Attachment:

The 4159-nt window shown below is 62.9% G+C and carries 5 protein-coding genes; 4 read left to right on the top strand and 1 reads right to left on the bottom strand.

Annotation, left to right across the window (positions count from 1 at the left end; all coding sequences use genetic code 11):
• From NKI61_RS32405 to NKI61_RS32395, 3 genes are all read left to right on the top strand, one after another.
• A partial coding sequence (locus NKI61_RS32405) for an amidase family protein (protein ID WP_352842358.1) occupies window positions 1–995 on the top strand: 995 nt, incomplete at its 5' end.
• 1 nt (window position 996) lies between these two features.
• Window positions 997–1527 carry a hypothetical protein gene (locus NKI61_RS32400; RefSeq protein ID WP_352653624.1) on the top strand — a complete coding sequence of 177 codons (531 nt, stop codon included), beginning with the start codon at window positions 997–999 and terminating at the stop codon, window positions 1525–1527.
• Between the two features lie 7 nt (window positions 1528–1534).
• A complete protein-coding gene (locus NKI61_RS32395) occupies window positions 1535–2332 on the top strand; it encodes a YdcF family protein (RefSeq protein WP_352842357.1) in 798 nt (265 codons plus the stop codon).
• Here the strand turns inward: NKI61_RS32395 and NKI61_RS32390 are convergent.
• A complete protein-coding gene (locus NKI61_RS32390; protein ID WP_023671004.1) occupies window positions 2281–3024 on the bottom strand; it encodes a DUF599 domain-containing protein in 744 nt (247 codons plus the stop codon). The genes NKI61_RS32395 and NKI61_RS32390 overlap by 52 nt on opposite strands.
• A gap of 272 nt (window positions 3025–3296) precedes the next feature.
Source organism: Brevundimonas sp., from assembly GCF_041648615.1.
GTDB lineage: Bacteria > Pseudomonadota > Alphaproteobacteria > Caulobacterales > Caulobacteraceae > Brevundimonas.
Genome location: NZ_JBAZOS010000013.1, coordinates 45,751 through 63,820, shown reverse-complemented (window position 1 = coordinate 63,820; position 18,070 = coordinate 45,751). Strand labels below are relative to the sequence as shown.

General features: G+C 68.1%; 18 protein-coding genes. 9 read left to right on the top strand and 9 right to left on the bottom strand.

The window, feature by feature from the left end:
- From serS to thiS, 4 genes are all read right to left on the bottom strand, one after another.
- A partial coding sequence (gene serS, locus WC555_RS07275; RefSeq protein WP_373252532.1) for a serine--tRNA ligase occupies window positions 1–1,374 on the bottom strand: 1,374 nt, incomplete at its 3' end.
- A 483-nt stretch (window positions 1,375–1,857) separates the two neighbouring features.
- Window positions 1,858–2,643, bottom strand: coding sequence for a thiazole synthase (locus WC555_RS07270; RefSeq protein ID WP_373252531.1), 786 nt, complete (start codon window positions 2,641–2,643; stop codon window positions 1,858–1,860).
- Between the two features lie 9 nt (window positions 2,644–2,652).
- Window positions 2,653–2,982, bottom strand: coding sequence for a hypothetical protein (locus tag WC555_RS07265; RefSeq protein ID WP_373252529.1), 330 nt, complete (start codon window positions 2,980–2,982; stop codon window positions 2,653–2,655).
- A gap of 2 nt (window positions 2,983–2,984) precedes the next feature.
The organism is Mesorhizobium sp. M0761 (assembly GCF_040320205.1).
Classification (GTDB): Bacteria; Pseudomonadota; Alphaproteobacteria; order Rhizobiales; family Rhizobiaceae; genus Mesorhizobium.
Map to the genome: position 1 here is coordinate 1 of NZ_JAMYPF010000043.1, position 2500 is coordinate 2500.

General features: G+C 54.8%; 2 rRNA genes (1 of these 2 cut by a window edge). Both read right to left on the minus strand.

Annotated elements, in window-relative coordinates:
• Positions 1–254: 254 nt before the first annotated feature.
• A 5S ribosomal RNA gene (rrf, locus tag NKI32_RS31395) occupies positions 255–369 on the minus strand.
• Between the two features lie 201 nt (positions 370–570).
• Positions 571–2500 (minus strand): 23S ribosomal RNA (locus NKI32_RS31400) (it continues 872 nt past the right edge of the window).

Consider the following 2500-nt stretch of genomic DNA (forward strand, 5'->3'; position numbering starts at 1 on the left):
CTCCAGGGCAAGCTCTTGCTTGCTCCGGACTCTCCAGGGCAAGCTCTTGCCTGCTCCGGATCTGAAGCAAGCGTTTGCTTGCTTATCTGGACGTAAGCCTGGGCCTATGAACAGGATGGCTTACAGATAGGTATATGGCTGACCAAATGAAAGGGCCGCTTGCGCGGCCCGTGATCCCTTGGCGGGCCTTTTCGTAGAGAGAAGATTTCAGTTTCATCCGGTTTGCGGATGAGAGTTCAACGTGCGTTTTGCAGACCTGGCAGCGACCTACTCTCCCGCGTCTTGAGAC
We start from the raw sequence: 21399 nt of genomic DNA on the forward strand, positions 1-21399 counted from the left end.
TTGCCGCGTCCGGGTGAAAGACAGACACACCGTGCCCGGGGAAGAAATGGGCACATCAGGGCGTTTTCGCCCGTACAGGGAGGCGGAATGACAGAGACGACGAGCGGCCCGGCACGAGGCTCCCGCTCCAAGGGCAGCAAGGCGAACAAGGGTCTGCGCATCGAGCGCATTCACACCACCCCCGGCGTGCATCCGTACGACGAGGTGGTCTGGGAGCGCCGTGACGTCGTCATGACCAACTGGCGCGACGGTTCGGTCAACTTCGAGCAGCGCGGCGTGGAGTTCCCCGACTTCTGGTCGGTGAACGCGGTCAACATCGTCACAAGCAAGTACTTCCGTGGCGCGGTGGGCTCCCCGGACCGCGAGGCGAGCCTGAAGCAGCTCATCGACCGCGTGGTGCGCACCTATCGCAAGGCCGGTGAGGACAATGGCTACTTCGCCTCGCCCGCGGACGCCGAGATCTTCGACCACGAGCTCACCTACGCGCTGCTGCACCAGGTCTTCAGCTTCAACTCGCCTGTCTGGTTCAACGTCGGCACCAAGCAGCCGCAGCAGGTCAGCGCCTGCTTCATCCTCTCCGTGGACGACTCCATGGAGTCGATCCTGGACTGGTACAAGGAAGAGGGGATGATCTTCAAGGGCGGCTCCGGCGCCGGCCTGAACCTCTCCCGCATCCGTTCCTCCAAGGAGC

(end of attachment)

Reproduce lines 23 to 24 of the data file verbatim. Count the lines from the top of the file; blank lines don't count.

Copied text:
- A gap of 2 nt (window positions 2,983–2,984) precedes the next feature.
The organism is Mesorhizobium sp. M0761 (assembly GCF_040320205.1).